Christmas = Done!

I've been soooo busy knitting that I haven't had time to blog!  But the projects are done, and I sent them off via UPS yesterday.  Yeah, that's late.  And because I wasn't willing to fork over $400+ to have them arrive by Christmas Eve, my family members will receive their gifts sometime around the 1st of the year.  Happy New Year, family!

To recap, I began my Christmas knitting in July, thinking that would allow me plenty of time to make everyone a nice cardigan or pullover.  I finished a cardi for my mother, one for my sister, and a hoodie for a nephew.  I had already given my youngest niece a cardi for her September birthday, so she got a scarf made from novelty yarn. Then all of a sudden I looked up and it was October.  Ack!!  Mad scramble in search of suitable patterns to make for the OTHER people on my list.  The pair of socks I was making for me quickly became the gift for a SIL.  And then I picked up the 2008 holiday issue of Interweave Knits.  Saved!  The ribby slippers were perfect for everyone else!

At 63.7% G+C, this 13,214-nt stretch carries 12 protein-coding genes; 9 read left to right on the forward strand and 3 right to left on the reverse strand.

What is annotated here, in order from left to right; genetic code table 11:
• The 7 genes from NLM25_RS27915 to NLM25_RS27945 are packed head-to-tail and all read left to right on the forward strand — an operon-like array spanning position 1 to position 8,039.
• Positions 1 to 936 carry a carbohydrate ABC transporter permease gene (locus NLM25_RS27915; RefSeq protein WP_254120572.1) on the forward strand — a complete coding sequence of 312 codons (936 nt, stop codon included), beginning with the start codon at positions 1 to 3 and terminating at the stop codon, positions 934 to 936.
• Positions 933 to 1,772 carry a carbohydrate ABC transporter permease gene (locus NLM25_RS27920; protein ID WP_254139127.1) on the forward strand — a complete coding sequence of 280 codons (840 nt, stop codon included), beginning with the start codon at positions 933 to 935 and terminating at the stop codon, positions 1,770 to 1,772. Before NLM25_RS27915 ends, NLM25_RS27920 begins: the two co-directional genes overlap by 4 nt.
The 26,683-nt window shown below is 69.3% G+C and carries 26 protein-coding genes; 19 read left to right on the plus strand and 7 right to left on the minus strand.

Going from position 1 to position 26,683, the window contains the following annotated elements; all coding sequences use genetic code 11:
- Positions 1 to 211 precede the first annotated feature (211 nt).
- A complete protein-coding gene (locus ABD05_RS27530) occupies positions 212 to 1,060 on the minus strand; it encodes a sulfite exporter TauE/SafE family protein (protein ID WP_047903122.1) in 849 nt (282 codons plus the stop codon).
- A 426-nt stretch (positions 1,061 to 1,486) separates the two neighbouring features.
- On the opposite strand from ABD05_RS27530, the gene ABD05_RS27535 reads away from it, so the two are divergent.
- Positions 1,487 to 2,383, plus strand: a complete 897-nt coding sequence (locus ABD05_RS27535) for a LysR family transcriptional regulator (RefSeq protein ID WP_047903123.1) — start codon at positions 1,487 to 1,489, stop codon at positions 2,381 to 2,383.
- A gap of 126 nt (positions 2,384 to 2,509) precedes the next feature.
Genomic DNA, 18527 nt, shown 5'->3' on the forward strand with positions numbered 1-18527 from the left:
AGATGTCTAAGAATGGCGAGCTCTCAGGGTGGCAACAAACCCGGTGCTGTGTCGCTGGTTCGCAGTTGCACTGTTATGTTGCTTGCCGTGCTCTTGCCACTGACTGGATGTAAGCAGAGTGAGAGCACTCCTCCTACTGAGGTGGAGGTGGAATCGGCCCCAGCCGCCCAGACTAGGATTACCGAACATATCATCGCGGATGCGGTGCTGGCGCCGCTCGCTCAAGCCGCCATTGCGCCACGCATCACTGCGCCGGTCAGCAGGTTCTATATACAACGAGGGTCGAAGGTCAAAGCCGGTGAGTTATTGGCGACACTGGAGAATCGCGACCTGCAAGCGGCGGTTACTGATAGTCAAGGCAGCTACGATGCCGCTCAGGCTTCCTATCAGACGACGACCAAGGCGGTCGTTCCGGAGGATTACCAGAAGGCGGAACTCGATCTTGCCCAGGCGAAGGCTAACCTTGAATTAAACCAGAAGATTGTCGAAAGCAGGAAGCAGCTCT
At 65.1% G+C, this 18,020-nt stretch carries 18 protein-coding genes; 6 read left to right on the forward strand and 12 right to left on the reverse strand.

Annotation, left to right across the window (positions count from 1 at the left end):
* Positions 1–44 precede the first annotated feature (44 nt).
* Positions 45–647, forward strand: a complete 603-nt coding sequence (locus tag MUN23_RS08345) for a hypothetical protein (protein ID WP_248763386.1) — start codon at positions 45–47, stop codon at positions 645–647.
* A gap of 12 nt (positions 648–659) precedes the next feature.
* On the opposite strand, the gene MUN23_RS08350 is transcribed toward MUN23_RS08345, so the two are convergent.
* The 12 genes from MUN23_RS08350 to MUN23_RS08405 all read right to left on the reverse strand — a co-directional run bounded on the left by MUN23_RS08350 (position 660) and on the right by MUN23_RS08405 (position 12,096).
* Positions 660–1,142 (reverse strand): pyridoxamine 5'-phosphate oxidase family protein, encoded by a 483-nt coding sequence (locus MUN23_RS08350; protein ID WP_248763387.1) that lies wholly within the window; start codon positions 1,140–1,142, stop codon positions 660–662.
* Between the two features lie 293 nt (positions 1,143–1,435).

A multitude of slippers!

Well, everyone except my oldest nephew (not the "oldest" oldest, but the oldest who is still under age 18; in my family, nieces & nephews stop getting presents from aunts & uncles once they (a) turn 18 or (b) graduate from high school.  Anyway, he's much too "cool" to get slippers, especially if his dad is getting the same thing.  So, I improvised a skully cap for him.  The cap itself is the most basic cap imaginable: 1 1/2 inches of 2×2 ribbing, followed by several inches of plain stockinette, followed by rapid decreases on the crown, then tied off.  I nabbed the skull chart from a pattern in Son of Stitch & Bitch:

And voila!

Skully cap

Sigh.  Next year, everyone is getting socks.  Or a scarf.  Or maybe mittens.  Either that, or I start my Christmas knitting in January.

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2 thoughts on “Christmas = Done!

  1. There's a Fair Isle skull cap pattern and matching scarf in the Son of Stitch and Bitch book. If I'd had more time I might have tried that out for my nephew. Fair Isle colorwork is one of the things I intend to learn next year.

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